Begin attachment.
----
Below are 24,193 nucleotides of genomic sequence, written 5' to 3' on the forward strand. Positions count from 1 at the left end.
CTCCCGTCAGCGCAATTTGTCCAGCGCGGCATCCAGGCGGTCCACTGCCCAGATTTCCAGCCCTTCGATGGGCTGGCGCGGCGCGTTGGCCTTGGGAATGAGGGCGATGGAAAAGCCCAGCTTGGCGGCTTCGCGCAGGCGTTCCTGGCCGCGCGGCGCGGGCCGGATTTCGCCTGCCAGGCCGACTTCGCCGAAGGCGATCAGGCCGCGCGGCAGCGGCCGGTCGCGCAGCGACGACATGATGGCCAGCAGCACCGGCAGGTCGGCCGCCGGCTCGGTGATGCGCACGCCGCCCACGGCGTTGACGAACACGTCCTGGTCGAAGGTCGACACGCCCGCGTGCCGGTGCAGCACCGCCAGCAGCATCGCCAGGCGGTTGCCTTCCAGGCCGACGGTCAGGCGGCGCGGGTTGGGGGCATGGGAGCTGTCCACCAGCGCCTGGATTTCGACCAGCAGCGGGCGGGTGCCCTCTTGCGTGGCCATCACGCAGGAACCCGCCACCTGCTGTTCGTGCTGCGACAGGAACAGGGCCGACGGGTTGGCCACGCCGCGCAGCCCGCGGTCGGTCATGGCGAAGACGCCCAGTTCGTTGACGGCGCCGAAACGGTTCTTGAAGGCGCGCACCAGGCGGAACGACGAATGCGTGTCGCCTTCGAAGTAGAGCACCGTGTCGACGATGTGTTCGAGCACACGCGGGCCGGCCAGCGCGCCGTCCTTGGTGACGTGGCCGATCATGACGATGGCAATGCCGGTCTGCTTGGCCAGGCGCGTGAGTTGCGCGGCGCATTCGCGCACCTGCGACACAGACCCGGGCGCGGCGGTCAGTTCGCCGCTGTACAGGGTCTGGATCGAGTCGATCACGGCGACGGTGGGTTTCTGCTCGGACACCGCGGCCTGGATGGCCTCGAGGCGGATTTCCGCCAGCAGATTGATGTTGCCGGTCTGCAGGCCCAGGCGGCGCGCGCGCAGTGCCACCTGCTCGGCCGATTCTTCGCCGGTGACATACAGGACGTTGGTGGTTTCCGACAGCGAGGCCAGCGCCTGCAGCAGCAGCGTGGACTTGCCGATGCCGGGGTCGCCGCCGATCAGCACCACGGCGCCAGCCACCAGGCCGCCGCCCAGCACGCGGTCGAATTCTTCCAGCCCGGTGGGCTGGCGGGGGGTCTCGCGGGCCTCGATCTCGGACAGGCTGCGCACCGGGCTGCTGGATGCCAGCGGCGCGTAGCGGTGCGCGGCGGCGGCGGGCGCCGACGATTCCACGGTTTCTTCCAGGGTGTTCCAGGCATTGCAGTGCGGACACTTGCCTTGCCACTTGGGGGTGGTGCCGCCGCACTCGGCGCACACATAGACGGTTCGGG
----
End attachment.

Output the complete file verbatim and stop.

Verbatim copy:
Below are 24,193 nucleotides of genomic sequence, written 5' to 3' on the forward strand. Positions count from 1 at the left end.
CTCCCGTCAGCGCAATTTGTCCAGCGCGGCATCCAGGCGGTCCACTGCCCAGATTTCCAGCCCTTCGATGGGCTGGCGCGGCGCGTTGGCCTTGGGAATGAGGGCGATGGAAAAGCCCAGCTTGGCGGCTTCGCGCAGGCGTTCCTGGCCGCGCGGCGCGGGCCGGATTTCGCCTGCCAGGCCGACTTCGCCGAAGGCGATCAGGCCGCGCGGCAGCGGCCGGTCGCGCAGCGACGACATGATGGCCAGCAGCACCGGCAGGTCGGCCGCCGGCTCGGTGATGCGCACGCCGCCCACGGCGTTGACGAACACGTCCTGGTCGAAGGTCGACACGCCCGCGTGCCGGTGCAGCACCGCCAGCAGCATCGCCAGGCGGTTGCCTTCCAGGCCGACGGTCAGGCGGCGCGGGTTGGGGGCATGGGAGCTGTCCACCAGCGCCTGGATTTCGACCAGCAGCGGGCGGGTGCCCTCTTGCGTGGCCATCACGCAGGAACCCGCCACCTGCTGTTCGTGCTGCGACAGGAACAGGGCCGACGGGTTGGCCACGCCGCGCAGCCCGCGGTCGGTCATGGCGAAGACGCCCAGTTCGTTGACGGCGCCGAAACGGTTCTTGAAGGCGCGCACCAGGCGGAACGACGAATGCGTGTCGCCTTCGAAGTAGAGCACCGTGTCGACGATGTGTTCGAGCACACGCGGGCCGGCCAGCGCGCCGTCCTTGGTGACGTGGCCGATCATGACGATGGCAATGCCGGTCTGCTTGGCCAGGCGCGTGAGTTGCGCGGCGCATTCGCGCACCTGCGACACAGACCCGGGCGCGGCGGTCAGTTCGCCGCTGTACAGGGTCTGGATCGAGTCGATCACGGCGACGGTGGGTTTCTGCTCGGACACCGCGGCCTGGATGGCCTCGAGGCGGATTTCCGCCAGCAGATTGATGTTGCCGGTCTGCAGGCCCAGGCGGCGCGCGCGCAGTGCCACCTGCTCGGCCGATTCTTCGCCGGTGACATACAGGACGTTGGTGGTTTCCGACAGCGAGGCCAGCGCCTGCAGCAGCAGCGTGGACTTGCCGATGCCGGGGTCGCCGCCGATCAGCACCACGGCGCCAGCCACCAGGCCGCCGCCCAGCACGCGGTCGAATTCTTCCAGCCCGGTGGGCTGGCGGGGGGTCTCGCGGGCCTCGATCTCGGACAGGCTGCGCACCGGGCTGCTGGATGCCAGCGGCGCGTAGCGGTGCGCGGCGGCGGCGGGCGCCGACGATTCCACGGTTTCTTCCAGGGTGTTCCAGGCATTGCAGTGCGGACACTTGCCTTGCCACTTGGGGGTGGTGCCGCCGCACTCGGCGCACACATAGACGGTTCGGG